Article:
Firewalking From the Inside




Ordained and Initiate Firewalker

A report on four firewalking performances in Honolulu, and a critical study of them from the point of view of the initiate firewalker instead of that of the onlooker.

Kahuna Preparations and Chants


Tu-nui Arii-peu supervised the preparation of the fire walking pit, the gathering of the stones, the cutting of the wood, and the securing of the coconut leaves. Each step was preceded with a prayer asking Tu and Hina for permission to take the materials. 

In seeking the proper ti-leaf wand, the Chief went alone into a grove, muttering an invocation as he did so. He stopped in front of the first two headed stalk that he saw, and while praying, deliberately broke off the stalk; then he stood perfectly still with the stalk over his right shoulder, and said another prayer. After this, he returned to his home, wrapped the ti-leaf stalk in cloth (originally this was done in bark cloth, made from hau fibers), and stood it up in his room. Originally, the ti-leaf stalk was taken to the marae (temple) of the firewalkers, and left on the altar overnight.

The men chosen as assistants saw to it that the selected materials were conveyed to the proper place. The pit was dug and the wood and stones placed in the prescribed way. This work was completed by the next afternoon, and plans were made to fire the firewalking pit in the morning following.

The Chief then settled down (to remain the night if necessary) beside the waiting firewalking pit and assumed a prayerful attitude. He had not been there long until he announced that he had seen what he had waited to see, the spirit forms of the deities “dancing upon the stones.” This was a good sign, for surely “his deities would be with him on the morrow” and crown his efforts with success.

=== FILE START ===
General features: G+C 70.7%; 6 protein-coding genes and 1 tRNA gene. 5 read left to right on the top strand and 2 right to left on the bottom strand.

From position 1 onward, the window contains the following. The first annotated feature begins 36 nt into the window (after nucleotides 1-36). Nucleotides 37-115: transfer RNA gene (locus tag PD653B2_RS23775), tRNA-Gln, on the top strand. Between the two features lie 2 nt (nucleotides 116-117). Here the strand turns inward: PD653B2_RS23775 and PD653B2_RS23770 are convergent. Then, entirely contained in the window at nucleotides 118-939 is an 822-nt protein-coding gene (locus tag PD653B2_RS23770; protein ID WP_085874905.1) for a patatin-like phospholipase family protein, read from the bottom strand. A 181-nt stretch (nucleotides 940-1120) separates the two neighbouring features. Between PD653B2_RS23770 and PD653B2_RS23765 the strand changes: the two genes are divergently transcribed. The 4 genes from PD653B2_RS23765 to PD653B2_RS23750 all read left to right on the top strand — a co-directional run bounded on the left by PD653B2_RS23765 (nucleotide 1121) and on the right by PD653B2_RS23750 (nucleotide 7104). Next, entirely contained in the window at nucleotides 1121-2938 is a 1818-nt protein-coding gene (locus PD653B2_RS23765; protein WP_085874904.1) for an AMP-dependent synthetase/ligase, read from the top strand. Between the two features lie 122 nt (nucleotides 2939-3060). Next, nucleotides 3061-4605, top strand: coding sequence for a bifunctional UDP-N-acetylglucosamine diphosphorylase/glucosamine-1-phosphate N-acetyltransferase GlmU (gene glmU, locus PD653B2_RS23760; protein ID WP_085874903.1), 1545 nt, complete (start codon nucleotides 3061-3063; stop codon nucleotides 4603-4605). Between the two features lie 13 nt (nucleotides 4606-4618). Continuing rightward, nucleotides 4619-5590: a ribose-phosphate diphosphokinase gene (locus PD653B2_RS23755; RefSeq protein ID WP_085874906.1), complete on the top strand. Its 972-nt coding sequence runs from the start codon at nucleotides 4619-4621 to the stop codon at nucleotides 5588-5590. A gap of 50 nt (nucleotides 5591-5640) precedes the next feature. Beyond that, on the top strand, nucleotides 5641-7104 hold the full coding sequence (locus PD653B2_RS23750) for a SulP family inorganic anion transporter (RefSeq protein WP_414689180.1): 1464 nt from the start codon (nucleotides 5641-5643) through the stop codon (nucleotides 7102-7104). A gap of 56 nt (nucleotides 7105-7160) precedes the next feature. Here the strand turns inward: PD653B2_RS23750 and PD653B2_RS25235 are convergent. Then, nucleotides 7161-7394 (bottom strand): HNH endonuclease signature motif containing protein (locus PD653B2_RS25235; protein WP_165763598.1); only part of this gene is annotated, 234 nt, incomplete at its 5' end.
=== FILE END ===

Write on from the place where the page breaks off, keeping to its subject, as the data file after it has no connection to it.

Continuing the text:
Here are the invocations used during the selection and handling of the special materials used in the ritual. The cult of secrecy is still such that I am not allowed to give the prayers or chants which have been taught me by my mentor. But, as the material already long in print is almost a duplication in every respect, and as it covers exactly the same ground, I am giving that.



(Upon approaching Ti-plant)

1. Te hii tapua’e tahi !
2. Te hii tapua’e rua !
3. Te liii tapua’e teru !
4. Te hii tapua’e ha !
5. Te hii tapua’e rima !
6. Te hii tapua’e ono !
7. Te hii tapua’e hitu !
8. Te hii tapua’e varu !
9. Te hii tapua’e iva !
10. Te hii tapua’e tini !
11. Te Vahine-nui-tahu-ra’i e !
12. Poia !



1. Holder of the first footstep !
2. Holder of the second footstep !
3. Holder of the third footstep
4. Holder of the fourth footstep !
5. Holder of the fifth footstep !
6. Holder of the sixth footstep !
7. Holder of the seventh footstep
8. Holder of the eighth footstep
9. Holder of the ninth footstep !
l0. Holder of the tenth footstep !
11. Oh-great-woman-who-set-fire-to-the-skies !
12. All is covered !




(Before breaking Ti-plant)

1. E to Nu’u-atua! a ra, a tia i nia !
2. Te haere nei taua i te Umu-Ti ananahi !
3. E te Nu’u-atua e ! E haere oe i teie nei po !
4. E ananahi tatou atea ia !



1. O hosts of gods ! Awake, arise !
2. You and I are going to the ti-oven tomorrow !
3. O hosts of gods ! Go tonight !
4. And tomorrow you and I shall go.




(While placing Ti-plant in Marae )

(Before leaving the Ti-plant area)

1. Ae! e ara, e te Nu’u atua e !
2. To avae e haere i te Umu-Ti.
3. Te Pape e te miti, e haere atea.
4. Te to’e, ma to to’e tea,
5. E haere i te Umu ;
6. Te ura o te auahi, e haere ana’e ;
7. Na oe e haere, e haere oe
8. I teia nei po e ananahi o oe ia e o vau ;
9. E haere taua i te Umu-Ti.